Rett syndrome is usually diagnosed based on your child's symptoms, and by ruling out other more common disorders.
A diagnosis of Rett syndrome may not be madefor a number of years because the syndrome is so rare and symptoms don't tend to appear until a child is between six and 18 months old.
A genetic blood test can be used to identify the genetic mutation responsible forRett syndrome (although it isn't found in every child with the syndrome). If a change is found in theMECP2 gene, it can help confirm the diagnosis, but failing to find it doesn't necessarily rule out the syndrome.
Your child may benefit from some of the following treatments and aids:
Therapeutic horse riding, swimming , hydrotherapy and music therapy have also been reported to be beneficial. Ask your healthcare team where you can access these therapies.
Most carers will need social and psychological support.
Your guide to care and support provides lots of information and advice abouthow you can take time to look after yourself, including:
You may also find it useful to contact a support group, such as Rett UK , for information and advice about looking after a child with the syndrome.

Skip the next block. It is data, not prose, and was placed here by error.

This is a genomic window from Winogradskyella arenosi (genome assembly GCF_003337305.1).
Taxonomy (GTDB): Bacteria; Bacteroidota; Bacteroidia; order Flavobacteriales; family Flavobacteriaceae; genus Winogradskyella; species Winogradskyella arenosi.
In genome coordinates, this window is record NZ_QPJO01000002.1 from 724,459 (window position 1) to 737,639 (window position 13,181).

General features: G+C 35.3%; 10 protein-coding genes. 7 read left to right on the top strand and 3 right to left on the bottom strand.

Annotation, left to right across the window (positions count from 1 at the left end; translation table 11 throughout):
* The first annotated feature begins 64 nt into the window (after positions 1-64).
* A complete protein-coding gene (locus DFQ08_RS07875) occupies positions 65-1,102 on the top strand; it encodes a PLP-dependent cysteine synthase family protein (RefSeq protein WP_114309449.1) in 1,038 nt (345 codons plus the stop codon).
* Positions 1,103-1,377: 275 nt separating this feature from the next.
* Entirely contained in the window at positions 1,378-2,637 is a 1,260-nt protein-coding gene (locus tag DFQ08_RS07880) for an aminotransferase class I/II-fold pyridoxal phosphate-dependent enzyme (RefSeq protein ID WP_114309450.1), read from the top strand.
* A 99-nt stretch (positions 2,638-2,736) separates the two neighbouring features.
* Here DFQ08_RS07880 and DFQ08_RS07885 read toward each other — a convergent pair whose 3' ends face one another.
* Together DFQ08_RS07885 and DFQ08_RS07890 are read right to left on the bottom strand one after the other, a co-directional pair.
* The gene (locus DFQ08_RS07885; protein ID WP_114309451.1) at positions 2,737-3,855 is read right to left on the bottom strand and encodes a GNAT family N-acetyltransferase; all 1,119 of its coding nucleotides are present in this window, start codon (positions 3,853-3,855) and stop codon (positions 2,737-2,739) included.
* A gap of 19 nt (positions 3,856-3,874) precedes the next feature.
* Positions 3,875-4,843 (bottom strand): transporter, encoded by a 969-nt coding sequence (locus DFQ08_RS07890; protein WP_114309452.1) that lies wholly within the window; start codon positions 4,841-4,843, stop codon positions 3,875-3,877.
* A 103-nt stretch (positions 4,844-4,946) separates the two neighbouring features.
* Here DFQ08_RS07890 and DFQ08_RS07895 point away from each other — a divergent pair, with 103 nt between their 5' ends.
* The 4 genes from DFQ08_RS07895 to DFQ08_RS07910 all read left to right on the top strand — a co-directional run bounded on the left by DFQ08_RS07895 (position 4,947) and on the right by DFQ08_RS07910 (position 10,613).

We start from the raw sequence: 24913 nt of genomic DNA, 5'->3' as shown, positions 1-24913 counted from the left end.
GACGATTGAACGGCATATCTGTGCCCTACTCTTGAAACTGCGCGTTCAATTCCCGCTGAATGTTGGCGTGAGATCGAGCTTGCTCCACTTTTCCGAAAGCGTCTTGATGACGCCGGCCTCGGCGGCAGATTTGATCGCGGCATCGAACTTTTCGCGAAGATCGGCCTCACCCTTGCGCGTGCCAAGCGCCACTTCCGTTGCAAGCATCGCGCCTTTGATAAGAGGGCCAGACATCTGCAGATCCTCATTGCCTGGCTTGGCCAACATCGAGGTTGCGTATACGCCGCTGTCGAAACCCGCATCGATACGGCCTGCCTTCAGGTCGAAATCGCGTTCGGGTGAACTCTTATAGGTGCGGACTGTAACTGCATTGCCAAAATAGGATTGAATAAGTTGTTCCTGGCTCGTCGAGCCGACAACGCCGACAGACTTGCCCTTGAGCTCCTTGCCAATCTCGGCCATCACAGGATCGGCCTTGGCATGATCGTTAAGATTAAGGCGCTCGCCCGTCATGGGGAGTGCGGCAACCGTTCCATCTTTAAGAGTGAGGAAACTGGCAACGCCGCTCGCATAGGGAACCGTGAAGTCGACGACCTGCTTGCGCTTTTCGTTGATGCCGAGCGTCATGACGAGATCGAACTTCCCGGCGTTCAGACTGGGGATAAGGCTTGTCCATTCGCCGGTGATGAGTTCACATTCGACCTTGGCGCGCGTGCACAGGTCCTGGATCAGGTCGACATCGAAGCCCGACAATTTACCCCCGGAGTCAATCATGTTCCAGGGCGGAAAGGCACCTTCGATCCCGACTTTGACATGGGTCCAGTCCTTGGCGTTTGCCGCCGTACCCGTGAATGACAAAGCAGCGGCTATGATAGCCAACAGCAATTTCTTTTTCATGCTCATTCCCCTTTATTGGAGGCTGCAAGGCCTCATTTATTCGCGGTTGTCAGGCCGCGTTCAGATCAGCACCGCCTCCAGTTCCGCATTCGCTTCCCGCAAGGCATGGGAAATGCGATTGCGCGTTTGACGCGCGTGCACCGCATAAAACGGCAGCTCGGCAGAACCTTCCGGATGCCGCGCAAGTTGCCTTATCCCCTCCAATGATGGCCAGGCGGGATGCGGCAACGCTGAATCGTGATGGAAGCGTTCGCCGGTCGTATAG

Read about Rett syndrome, a rare genetic disorder that affects brain development and causes severe physical and mental disability from early childhood.
Some children with Rett syndrome are affected more severely than others.Also,the age at which symptoms first appear varies from child to child. A childwith Rett syndrome may not haveevery symptom lis
Almost all cases of Rett syndrome are caused by a mutation (a change in the DNA ) in the MECP2 gene, which is found on the X chromosome (one of the sex chromosomes ). The MECP2 gene contains instruct
Rett syndrome is usually diagnosed based on your child's symptoms, and by ruling out other more common disorders. A diagnosis of Rett syndrome may not be madefor a number of years because the syndrom